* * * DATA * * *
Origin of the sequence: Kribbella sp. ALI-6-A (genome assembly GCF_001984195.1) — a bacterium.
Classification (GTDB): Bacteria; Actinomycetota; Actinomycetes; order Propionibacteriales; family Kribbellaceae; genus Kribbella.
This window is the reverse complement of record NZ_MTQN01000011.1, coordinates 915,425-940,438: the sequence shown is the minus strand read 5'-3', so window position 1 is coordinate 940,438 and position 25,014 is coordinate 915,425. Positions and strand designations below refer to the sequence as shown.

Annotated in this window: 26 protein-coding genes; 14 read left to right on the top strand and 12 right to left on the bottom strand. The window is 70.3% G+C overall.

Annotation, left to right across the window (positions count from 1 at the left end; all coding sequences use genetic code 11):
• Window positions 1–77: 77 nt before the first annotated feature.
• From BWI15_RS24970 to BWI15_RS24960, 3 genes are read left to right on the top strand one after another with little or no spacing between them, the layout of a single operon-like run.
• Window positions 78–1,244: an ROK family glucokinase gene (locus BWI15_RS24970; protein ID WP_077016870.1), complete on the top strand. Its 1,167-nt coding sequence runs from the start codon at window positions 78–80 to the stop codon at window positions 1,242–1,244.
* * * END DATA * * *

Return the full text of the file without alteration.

Origin of the sequence: Kribbella sp. ALI-6-A (genome assembly GCF_001984195.1) — a bacterium.
Classification (GTDB): Bacteria; Actinomycetota; Actinomycetes; order Propionibacteriales; family Kribbellaceae; genus Kribbella.
This window is the reverse complement of record NZ_MTQN01000011.1, coordinates 915,425-940,438: the sequence shown is the minus strand read 5'-3', so window position 1 is coordinate 940,438 and position 25,014 is coordinate 915,425. Positions and strand designations below refer to the sequence as shown.

Annotated in this window: 26 protein-coding genes; 14 read left to right on the top strand and 12 right to left on the bottom strand. The window is 70.3% G+C overall.

Annotation, left to right across the window (positions count from 1 at the left end; all coding sequences use genetic code 11):
• Window positions 1–77: 77 nt before the first annotated feature.
• From BWI15_RS24970 to BWI15_RS24960, 3 genes are read left to right on the top strand one after another with little or no spacing between them, the layout of a single operon-like run.
• Window positions 78–1,244: an ROK family glucokinase gene (locus BWI15_RS24970; protein ID WP_077016870.1), complete on the top strand. Its 1,167-nt coding sequence runs from the start codon at window positions 78–80 to the stop codon at window positions 1,242–1,244.